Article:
I don't understand what argument you'd make regarding experience.

Another note, maybe there is a cultural aspect at play, but I've never worked at an organisation that fosters competition between employees to complete the most amount of work. I believe studies have shown that this can lead to sub-optimal outcomes.

  • I have more experience than most of my colleagues in the technologies used. Mar 12 at 6:29

My contributions on the other hand are very small - constant context switching during the day, meetings that overlap, etc.

That seems the problem - you acknowledge your contributions are small, but blame it on meetings and context switch. If that is really the case, you should ask your manager to assign you to a single project and see you shine.

We are told frequently who finished with "best" results.

Some of them push themselves hard - late nights, weekends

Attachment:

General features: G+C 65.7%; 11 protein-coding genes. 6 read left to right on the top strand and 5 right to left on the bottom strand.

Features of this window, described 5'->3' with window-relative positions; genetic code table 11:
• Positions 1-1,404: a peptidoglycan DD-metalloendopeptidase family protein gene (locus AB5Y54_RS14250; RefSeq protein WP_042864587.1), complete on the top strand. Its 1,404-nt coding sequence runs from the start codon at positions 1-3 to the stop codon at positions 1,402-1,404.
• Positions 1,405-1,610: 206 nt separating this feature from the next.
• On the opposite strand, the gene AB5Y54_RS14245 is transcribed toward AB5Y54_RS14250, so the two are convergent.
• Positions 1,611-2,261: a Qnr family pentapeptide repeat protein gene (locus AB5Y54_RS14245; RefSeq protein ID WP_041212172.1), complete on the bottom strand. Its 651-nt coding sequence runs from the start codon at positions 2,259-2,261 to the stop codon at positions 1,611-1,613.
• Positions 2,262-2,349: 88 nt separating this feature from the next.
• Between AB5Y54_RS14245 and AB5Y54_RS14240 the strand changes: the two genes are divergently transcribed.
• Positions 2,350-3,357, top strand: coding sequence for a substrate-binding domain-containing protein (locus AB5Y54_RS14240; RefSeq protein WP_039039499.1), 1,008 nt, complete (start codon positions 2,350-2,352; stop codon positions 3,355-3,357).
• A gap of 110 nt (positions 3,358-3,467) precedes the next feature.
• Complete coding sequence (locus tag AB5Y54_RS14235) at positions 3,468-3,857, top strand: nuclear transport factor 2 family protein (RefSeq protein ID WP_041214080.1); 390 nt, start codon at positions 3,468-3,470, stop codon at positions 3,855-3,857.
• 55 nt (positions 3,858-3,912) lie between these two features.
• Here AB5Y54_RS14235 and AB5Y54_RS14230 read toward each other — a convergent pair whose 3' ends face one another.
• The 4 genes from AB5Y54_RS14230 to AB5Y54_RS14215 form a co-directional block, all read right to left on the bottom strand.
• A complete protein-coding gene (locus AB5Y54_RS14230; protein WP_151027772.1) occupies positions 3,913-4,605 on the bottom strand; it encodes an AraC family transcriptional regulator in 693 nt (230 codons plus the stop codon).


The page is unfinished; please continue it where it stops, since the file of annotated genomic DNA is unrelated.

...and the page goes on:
Also it's not my job to explain that people work extra hours

But remember, just you working on a single project will not change these behavioral traits of either the management or your peers.

How should I prepare for my next performance review, since tasks output is the most important metric?

Go in with hard data - time spent in meetings for you vs other devs (could be upto 2X), total contributions across projects, and suggest the manager to put you on a single project.

In the meantime, if you feel the peer pressure will continue to remain in excess even if you work on a single project, look out elsewhere.

  • Blaming just the most obvious things. Mar 12 at 6:51

What you are experiencing is a common problem for cross-functional folks or those who, like you, work across multiple projects. It's like playing in a team sport where you have more of a "defense" role and thus aren't scoring points/home-runs and getting the biggest accolades.